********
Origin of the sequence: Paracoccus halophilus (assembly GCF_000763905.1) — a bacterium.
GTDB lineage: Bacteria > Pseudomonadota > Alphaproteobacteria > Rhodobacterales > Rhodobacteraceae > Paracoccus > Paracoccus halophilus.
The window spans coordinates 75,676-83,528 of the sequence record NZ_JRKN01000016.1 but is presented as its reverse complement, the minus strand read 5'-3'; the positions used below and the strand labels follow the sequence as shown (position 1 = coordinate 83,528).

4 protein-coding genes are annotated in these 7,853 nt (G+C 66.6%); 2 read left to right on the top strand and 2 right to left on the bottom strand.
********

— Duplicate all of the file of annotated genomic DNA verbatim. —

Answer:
Origin of the sequence: Paracoccus halophilus (assembly GCF_000763905.1) — a bacterium.
GTDB lineage: Bacteria > Pseudomonadota > Alphaproteobacteria > Rhodobacterales > Rhodobacteraceae > Paracoccus > Paracoccus halophilus.
The window spans coordinates 75,676-83,528 of the sequence record NZ_JRKN01000016.1 but is presented as its reverse complement, the minus strand read 5'-3'; the positions used below and the strand labels follow the sequence as shown (position 1 = coordinate 83,528).

4 protein-coding genes are annotated in these 7,853 nt (G+C 66.6%); 2 read left to right on the top strand and 2 right to left on the bottom strand.